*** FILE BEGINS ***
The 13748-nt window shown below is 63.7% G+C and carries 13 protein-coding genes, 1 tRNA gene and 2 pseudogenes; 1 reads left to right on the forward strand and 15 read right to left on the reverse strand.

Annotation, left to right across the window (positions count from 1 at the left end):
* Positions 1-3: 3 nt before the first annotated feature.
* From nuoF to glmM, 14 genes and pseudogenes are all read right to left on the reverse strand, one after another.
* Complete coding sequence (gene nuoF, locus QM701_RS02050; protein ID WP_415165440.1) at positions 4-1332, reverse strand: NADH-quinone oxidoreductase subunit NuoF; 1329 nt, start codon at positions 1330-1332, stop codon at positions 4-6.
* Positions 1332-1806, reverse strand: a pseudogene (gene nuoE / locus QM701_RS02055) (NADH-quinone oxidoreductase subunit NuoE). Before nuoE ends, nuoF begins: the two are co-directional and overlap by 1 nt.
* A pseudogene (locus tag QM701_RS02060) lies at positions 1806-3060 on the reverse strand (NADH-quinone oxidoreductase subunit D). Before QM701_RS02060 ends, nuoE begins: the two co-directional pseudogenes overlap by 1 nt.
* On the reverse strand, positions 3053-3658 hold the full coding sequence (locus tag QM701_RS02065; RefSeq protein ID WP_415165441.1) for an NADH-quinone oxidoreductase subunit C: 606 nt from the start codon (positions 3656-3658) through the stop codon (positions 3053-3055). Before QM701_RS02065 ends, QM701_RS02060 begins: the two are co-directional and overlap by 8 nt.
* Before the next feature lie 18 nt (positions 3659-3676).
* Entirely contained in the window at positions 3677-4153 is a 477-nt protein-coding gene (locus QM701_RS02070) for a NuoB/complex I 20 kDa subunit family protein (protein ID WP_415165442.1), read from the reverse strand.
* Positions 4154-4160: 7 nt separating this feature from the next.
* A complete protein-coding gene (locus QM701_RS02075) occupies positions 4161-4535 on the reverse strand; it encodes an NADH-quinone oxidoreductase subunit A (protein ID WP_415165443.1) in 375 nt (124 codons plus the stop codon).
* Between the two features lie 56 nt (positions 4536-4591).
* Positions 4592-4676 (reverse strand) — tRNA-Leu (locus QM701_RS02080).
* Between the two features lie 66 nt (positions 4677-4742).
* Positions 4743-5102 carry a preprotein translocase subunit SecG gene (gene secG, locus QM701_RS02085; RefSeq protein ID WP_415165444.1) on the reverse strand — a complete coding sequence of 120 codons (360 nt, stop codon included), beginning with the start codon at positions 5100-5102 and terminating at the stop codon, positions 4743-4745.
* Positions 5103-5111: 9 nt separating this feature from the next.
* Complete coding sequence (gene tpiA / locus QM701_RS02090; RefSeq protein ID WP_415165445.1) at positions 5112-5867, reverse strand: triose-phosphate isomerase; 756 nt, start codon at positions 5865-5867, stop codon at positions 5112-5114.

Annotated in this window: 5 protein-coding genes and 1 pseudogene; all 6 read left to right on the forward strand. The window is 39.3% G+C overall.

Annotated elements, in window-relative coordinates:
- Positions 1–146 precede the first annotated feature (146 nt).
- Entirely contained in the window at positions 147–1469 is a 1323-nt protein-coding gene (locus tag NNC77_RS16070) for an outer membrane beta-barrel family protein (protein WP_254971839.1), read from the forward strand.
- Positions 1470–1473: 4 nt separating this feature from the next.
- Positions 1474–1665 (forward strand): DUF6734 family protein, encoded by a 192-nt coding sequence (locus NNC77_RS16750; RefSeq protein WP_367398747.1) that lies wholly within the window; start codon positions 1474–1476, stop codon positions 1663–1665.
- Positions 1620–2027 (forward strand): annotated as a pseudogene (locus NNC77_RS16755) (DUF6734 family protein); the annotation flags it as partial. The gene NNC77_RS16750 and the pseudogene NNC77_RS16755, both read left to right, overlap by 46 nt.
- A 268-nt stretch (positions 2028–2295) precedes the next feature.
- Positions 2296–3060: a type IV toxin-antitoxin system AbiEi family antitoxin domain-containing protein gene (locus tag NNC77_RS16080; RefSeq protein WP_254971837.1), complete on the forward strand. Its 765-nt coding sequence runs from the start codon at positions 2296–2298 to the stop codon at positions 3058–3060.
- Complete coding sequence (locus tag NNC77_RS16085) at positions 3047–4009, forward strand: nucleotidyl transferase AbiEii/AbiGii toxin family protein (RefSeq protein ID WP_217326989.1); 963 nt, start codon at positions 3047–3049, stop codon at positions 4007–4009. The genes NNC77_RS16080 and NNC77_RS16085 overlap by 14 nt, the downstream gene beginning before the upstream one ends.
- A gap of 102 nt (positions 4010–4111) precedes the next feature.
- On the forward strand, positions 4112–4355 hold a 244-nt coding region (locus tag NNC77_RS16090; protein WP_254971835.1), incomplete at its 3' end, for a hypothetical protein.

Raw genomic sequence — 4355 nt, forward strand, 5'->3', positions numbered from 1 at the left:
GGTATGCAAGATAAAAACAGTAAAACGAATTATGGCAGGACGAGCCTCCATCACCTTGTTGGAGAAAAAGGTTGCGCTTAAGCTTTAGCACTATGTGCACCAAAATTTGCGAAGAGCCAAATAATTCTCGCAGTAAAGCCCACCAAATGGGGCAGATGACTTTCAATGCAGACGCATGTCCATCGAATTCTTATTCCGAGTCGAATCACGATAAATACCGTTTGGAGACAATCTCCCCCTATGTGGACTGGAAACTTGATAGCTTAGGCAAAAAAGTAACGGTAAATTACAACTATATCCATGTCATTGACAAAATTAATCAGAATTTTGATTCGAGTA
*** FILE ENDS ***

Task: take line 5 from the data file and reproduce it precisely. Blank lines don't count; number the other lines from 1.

* Complete coding sequence (gene nuoF, locus QM701_RS02050; protein ID WP_415165440.1) at positions 4-1332, reverse strand: NADH-quinone oxidoreductase subunit NuoF; 1329 nt, start codon at positions 1330-1332, stop codon at positions 4-6.